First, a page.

Inspired by Mick Richardson's photos and report from Tablas de Damiel Elena and I drove there on Friday to see for ourselves. I had hesitated before, expecting it to be dried up and over exploited for irrigation, which is the dreary story for most natural water resources in Spain. We were very pleasantly surprised however. It had been virtually destroyed in the 60s & 70s but great efforts have been made since then to restore the water levels and now it is a little wetland paradise for birders.
From a bridge approaching the Visitors Centre we spotted a pair of Rollers nesting in a hole just below an active Storks nest in the same dead tree. Lots of Greylag Geese occupied a flooded area by the road, and a Great Spotted Cuckoo was being closely watched by an attendant Magpie.
From the Visitors Center there are a number of marked trails, yellow, red and blue. They are freely accessible at any time, early morning being the best. The Yellow Trail is particularly productive as it follows a superb boardwalk through the shallow wetland giving superb views of reedbed and ponds with surrounding low trees and bushes. The clear waters are teeming with fish. Purple, Grey and Night Herons are easily seen, as are egrets and a variety of waterfowl, especially Red Crested Pochard and Great Crested Grebe.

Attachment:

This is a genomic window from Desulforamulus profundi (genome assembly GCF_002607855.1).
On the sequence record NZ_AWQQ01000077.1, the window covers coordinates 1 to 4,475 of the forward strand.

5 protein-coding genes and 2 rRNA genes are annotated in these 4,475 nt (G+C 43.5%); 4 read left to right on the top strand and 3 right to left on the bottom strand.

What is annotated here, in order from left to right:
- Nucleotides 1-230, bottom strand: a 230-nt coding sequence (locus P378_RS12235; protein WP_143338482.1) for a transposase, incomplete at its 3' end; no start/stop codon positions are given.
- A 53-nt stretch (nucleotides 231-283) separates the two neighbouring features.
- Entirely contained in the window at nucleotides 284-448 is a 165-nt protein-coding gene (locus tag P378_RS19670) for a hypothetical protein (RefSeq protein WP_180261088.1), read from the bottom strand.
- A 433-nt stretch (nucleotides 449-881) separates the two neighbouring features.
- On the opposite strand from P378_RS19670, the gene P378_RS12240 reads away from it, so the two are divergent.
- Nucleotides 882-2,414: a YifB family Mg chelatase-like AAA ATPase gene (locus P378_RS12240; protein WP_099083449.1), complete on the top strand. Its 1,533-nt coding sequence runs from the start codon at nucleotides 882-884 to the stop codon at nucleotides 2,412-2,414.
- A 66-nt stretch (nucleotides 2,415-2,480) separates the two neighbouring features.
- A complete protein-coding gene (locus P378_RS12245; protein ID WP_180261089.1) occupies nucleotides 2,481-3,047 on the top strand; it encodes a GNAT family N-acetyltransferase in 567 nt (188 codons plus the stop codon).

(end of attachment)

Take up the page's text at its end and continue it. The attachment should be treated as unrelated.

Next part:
A variety of Raptors can be seen overhead, these include Marsh and Montagu's harrier, Osprey, Common Buzzard and Kestrel. I also spotted a Bonellis Eagle along the road to the Reserve from Daimiel.
A Southern Smooth Snake slithered out of the water and across the wooden debris by the riverside.
A young Barn Swallow flexing its wings while perched over the boardwalk along the Yellow Trail.
Reed Warblers and Great reed Warblers could be heard at all times in the reedbeds. Occasionally they would be visible through the tall grass stems allowing some photography.
Tablas de Daimiel is a superb little National Park/Reserve and is well worth a visit by birders. get there early and if possible avoid weekends at it can get very busy with busloads of schoolchildren and tourists. In the quiet hours around sunrise it is idyllic.